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His is one of the works in which blank verfe feems properly used; Thomson's wide expansion of general views, and his enumeration of circumstantial varieties, would have been obstructed and embarrassed by the frequent intersection of the sense, which are the necefTary effects of rhyme.

His descriptions of extended scenes and general effects bring before us the whole magnificence of Nature, whether pleasing or dreadful. The gaiety of Spring, the splendour of Summer, the tranquillity of Autumn, and the horror of Winter, take in their turns poffeffion of the mind. . The poet leads us through the appearances of things as they are successively varied by the viciffitudes of the year, and imparts to us so much of his own enthusiasm, that our thoughts expand with his imagery, and kindle with his sentiments. Nor is the naturalist without his part in the entertainment; for he is affifted to recollect and to combine, to arrange his discoveries, and to amplify the sphere of his contemplation.

defect of the Seasons is want of method but for this I know not that there was any remedy. Of many appearances subsisting all at once, no rule can be given why one should be mentioned before another; yet the memory wants the help of order, and the curolity is not excited by suspense or expectation.

His diction is in the highest degree florid and luxuriant, such as may be said to be to his images and thoughts both thcir lustre and their shade; such as invest them with splendour, through which perhaps they are not always easily discerned. It is too exuberant, and sometimes may be charged with filling the ear more than the mind. Vol. IV. N

These

The great

These Poems, with which I was acquainted at their first appearance, I have since found altered and enlarged by subsequent revisals, as the author supposed his judgement to grow more exact, and as books or conversation extended his knowledge and opened his prospects. They are, I think, improved in general; yet I know not whether they have not lost part of what Temple calls their race; a word which, applied to wines, in its primitive sense, means the favour of the soil.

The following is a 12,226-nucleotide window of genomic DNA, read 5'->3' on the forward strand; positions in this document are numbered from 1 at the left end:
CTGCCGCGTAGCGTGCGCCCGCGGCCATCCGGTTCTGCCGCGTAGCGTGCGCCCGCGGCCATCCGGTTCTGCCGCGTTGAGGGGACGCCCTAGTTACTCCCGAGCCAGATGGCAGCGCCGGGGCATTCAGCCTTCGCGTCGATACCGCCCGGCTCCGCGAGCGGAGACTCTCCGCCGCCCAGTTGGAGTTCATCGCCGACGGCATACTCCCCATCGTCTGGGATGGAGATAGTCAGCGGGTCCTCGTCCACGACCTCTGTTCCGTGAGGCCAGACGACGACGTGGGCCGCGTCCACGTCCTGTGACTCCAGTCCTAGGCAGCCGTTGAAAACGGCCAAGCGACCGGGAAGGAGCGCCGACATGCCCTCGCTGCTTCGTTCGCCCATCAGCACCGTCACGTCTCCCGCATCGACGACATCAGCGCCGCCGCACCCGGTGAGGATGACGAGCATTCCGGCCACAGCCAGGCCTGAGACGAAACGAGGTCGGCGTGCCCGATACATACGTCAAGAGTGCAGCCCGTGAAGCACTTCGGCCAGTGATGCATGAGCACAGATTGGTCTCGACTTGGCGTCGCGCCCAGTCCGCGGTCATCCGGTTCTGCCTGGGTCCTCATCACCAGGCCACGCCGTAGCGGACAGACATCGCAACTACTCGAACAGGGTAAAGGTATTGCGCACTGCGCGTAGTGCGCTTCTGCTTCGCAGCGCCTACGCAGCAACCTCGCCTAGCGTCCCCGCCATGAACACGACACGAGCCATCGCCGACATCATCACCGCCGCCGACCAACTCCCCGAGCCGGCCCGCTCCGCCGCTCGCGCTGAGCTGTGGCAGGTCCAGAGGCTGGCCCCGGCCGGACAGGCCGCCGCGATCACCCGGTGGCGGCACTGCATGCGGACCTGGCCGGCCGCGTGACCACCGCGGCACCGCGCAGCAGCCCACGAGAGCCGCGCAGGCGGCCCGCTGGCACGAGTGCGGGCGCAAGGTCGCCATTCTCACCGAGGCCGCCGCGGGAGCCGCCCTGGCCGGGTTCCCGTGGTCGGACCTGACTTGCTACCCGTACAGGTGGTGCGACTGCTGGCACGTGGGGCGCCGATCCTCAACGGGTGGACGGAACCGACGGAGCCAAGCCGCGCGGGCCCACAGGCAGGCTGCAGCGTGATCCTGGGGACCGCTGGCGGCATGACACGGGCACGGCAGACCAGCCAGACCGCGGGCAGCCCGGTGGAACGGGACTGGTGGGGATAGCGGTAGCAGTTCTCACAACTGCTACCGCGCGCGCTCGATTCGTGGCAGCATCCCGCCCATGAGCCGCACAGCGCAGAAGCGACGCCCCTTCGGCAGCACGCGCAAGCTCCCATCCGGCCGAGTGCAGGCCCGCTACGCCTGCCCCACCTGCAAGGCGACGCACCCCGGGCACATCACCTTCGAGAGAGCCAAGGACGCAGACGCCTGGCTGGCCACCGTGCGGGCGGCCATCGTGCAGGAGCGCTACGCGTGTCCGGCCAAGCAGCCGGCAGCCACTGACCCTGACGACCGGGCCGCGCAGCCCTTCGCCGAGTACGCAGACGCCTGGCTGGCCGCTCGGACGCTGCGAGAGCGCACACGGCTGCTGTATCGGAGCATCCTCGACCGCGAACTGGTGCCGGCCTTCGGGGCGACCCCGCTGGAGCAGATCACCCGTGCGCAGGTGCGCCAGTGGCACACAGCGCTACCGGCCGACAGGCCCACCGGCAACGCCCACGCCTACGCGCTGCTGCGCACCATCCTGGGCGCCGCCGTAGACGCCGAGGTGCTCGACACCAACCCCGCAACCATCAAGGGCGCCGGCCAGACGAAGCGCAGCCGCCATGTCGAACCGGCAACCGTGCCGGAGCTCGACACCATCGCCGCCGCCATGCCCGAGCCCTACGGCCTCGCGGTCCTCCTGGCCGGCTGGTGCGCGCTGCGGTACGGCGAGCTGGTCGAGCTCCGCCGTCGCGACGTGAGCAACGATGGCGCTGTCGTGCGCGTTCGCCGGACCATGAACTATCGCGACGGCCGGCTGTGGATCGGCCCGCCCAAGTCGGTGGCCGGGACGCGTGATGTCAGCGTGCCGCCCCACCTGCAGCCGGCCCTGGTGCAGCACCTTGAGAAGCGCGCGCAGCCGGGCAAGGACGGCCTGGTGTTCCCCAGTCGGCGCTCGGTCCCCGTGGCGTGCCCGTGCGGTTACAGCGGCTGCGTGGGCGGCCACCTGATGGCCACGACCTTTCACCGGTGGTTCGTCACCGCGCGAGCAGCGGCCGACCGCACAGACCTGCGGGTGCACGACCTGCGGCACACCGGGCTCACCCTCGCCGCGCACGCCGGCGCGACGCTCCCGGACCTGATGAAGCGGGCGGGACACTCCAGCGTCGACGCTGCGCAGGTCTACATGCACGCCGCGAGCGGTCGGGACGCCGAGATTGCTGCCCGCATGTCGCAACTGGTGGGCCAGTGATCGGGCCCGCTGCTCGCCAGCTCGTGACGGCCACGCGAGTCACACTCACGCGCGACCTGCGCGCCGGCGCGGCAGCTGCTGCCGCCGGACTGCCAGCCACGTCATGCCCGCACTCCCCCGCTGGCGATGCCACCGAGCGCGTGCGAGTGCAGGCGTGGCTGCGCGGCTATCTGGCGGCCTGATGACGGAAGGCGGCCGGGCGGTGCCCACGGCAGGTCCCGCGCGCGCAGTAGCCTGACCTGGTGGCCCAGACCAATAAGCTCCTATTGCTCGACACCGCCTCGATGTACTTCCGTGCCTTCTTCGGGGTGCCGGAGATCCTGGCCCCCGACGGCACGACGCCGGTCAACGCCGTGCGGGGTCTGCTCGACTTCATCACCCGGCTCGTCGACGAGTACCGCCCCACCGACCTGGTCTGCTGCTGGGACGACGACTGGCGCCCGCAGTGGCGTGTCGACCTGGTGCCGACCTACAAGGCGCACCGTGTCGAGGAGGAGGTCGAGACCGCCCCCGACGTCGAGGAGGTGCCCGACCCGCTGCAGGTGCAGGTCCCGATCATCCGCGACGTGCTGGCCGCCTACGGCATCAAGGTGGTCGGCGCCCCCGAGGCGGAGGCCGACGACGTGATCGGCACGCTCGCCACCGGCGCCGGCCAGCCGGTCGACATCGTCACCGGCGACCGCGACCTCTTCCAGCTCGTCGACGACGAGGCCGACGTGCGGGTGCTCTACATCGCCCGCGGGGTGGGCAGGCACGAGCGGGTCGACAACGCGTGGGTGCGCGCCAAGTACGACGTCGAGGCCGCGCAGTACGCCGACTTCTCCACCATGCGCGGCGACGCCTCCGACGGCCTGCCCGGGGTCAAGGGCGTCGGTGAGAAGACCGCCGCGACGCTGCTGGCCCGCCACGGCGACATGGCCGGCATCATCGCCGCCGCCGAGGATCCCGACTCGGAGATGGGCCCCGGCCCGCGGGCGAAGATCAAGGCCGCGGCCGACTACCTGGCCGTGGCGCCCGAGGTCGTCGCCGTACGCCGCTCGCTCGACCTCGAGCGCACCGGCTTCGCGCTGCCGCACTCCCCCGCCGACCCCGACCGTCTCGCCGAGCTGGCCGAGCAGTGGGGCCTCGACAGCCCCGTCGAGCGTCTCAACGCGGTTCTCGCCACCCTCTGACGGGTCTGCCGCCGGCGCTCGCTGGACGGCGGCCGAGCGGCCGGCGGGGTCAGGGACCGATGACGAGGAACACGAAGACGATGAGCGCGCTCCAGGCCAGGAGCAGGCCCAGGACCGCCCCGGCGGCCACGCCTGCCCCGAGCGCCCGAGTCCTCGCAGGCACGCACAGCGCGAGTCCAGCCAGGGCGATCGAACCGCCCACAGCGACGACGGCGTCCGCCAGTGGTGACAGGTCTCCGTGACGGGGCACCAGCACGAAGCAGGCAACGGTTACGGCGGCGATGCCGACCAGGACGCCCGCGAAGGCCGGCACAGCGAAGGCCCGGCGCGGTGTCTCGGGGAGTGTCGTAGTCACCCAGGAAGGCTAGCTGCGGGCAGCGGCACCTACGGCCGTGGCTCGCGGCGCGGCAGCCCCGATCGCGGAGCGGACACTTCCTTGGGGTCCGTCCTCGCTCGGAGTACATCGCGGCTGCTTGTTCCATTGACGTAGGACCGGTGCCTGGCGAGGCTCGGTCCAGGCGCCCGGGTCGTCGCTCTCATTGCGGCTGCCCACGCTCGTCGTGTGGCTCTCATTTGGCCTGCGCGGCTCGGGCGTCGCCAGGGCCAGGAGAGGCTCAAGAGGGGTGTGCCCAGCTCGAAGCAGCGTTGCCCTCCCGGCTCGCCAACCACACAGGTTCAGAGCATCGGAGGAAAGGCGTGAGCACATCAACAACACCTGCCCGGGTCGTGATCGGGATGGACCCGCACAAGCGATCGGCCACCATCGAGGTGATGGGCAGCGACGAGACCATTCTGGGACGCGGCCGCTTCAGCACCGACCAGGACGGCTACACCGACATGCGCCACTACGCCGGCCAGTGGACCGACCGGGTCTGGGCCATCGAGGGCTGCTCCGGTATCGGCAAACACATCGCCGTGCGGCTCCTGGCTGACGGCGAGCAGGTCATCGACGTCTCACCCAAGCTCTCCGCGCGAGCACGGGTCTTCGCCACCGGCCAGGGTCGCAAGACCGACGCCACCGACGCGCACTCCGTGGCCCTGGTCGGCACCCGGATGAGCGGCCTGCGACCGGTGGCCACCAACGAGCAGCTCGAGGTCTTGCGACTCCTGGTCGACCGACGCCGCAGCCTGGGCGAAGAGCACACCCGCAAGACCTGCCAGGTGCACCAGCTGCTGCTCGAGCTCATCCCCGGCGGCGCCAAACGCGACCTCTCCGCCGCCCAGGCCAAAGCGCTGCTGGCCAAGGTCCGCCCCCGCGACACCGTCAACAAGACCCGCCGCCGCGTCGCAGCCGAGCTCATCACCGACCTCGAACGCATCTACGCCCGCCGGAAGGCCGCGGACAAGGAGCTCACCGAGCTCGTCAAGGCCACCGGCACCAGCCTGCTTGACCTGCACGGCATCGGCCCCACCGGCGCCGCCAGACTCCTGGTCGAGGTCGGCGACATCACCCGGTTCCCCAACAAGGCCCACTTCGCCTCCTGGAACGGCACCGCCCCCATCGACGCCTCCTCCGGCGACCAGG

Liberty, when it first appeared, I tried to read, and soon defifted. I have never tried again, and therefore will not hazard either praise or censure.

The highest praise which he has received ought not to be supprest: it is said by Lord Lyttelton in the Prologue to his posthumous play, that his works contained

No line which, dying, he could wish to blot.

WATTS

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TH

HE Poems of Dr. WATTS were by my recom:

mendation inserted in the late Collection; the readers of which are to impute to me whatever pleafure or weariness they may find in the perusal of Blackmore, Watts, Pomfret, and Yalden.

IS AAC WATTS was born July 17, 1674, at Southampton, where his father, of the same name, hept, a boarding-school for young gentlemen, though common report makes him à fhoemaker. He appears, from the narrative of Dr. Gibbons, to have been nei. ther indigent nor illiterate.

Ifaac, the eldest of nine children, was given to books from his infancy; and began, we are told, to learn Latin when he was four years old, I suppose, at hoine. He was afterwards taught Latin, Greek, and Hebrew, by Mr. Pinhorne, a clergyman, master of the Freeschool at Southampton, to whom the gratitude of his scholar afterwards inscribed a Latin ode.